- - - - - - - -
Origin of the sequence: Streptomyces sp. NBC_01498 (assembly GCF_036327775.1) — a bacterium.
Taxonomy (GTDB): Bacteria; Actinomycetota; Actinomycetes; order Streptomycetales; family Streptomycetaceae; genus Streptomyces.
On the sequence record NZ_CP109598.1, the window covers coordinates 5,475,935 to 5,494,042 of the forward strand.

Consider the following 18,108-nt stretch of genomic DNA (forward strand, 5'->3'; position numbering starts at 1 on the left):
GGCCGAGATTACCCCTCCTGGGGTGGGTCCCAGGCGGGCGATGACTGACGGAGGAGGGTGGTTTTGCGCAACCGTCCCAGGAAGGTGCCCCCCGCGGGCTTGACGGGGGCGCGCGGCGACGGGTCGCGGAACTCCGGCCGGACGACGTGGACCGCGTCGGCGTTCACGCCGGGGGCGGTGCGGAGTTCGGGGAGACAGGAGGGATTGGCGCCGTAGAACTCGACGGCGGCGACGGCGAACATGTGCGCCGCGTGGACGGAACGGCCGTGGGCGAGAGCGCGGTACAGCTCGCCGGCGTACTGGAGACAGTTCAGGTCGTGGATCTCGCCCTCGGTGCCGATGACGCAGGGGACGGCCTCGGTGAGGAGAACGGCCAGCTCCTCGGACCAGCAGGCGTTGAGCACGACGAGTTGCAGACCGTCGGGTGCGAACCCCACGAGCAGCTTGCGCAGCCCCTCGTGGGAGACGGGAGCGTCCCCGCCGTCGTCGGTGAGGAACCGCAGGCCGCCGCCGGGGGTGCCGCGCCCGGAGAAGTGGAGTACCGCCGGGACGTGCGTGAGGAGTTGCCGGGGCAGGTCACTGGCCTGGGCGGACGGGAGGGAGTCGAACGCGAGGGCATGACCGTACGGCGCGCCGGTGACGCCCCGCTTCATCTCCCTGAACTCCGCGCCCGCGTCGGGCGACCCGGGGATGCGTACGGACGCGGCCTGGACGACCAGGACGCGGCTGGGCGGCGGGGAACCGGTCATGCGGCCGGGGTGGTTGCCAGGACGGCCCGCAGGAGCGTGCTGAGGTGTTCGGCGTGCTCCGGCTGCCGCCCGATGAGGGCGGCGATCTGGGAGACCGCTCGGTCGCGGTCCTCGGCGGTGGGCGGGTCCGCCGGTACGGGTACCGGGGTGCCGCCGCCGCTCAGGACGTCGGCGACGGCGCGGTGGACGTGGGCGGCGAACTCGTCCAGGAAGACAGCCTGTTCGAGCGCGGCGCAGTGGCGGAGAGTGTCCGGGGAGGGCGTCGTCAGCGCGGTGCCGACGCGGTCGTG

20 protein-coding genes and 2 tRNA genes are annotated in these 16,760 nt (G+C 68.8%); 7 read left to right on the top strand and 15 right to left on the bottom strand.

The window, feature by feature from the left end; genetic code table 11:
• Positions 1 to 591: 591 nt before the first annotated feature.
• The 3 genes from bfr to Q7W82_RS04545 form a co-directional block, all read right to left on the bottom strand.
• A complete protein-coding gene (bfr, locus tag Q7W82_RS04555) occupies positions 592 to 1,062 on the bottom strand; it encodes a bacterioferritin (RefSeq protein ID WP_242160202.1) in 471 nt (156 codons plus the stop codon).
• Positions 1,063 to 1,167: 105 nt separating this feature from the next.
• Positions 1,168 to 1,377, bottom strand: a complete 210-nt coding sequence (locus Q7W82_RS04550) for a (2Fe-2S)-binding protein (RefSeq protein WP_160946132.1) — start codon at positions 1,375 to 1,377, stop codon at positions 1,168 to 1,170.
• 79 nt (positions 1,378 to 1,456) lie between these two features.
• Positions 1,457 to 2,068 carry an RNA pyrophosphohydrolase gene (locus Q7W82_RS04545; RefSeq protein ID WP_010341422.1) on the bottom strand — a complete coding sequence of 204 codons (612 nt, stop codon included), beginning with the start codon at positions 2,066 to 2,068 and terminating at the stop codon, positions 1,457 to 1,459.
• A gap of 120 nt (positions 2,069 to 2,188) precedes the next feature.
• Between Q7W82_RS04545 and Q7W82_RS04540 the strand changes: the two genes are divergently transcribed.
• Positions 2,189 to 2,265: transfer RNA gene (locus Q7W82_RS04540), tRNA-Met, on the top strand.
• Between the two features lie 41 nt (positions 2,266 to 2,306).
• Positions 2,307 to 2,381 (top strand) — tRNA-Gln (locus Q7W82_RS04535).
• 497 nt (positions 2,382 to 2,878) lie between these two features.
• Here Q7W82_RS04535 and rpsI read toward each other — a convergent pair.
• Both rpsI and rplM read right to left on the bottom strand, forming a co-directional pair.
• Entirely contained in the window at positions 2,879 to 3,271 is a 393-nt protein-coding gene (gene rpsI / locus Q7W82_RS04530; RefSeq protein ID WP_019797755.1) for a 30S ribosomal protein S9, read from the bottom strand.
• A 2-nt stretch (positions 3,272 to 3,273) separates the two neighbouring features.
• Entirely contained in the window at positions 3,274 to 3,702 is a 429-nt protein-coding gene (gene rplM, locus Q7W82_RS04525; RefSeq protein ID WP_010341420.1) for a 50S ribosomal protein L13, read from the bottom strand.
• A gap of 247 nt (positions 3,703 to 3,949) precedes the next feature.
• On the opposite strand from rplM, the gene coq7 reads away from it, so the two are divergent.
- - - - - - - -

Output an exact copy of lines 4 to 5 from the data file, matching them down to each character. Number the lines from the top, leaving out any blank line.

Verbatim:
Consider the following 18,108-nt stretch of genomic DNA (forward strand, 5'->3'; position numbering starts at 1 on the left):
GGCCGAGATTACCCCTCCTGGGGTGGGTCCCAGGCGGGCGATGACTGACGGAGGAGGGTGGTTTTGCGCAACCGTCCCAGGAAGGTGCCCCCCGCGGGCTTGACGGGGGCGCGCGGCGACGGGTCGCGGAACTCCGGCCGGACGACGTGGACCGCGTCGGCGTTCACGCCGGGGGCGGTGCGGAGTTCGGGGAGACAGGAGGGATTGGCGCCGTAGAACTCGACGGCGGCGACGGCGAACATGTGCGCCGCGTGGACGGAACGGCCGTGGGCGAGAGCGCGGTACAGCTCGCCGGCGTACTGGAGACAGTTCAGGTCGTGGATCTCGCCCTCGGTGCCGATGACGCAGGGGACGGCCTCGGTGAGGAGAACGGCCAGCTCCTCGGACCAGCAGGCGTTGAGCACGACGAGTTGCAGACCGTCGGGTGCGAACCCCACGAGCAGCTTGCGCAGCCCCTCGTGGGAGACGGGAGCGTCCCCGCCGTCGTCGGTGAGGAACCGCAGGCCGCCGCCGGGGGTGCCGCGCCCGGAGAAGTGGAGTACCGCCGGGACGTGCGTGAGGAGTTGCCGGGGCAGGTCACTGGCCTGGGCGGACGGGAGGGAGTCGAACGCGAGGGCATGACCGTACGGCGCGCCGGTGACGCCCCGCTTCATCTCCCTGAACTCCGCGCCCGCGTCGGGCGACCCGGGGATGCGTACGGACGCGGCCTGGACGACCAGGACGCGGCTGGGCGGCGGGGAACCGGTCATGCGGCCGGGGTGGTTGCCAGGACGGCCCGCAGGAGCGTGCTGAGGTGTTCGGCGTGCTCCGGCTGCCGCCCGATGAGGGCGGCGATCTGGGAGACCGCTCGGTCGCGGTCCTCGGCGGTGGGCGGGTCCGCCGGTACGGGTACCGGGGTGCCGCCGCCGCTCAGGACGTCGGCGACGGCGCGGTGGACGTGGGCGGCGAACTCGTCCAGGAAGACAGCCTGTTCGAGCGCGGCGCAGTGGCGGAGAGTGTCCGGGGAGGGCGTCGTCAGCGCGGTGCCGACGCGGTCGTG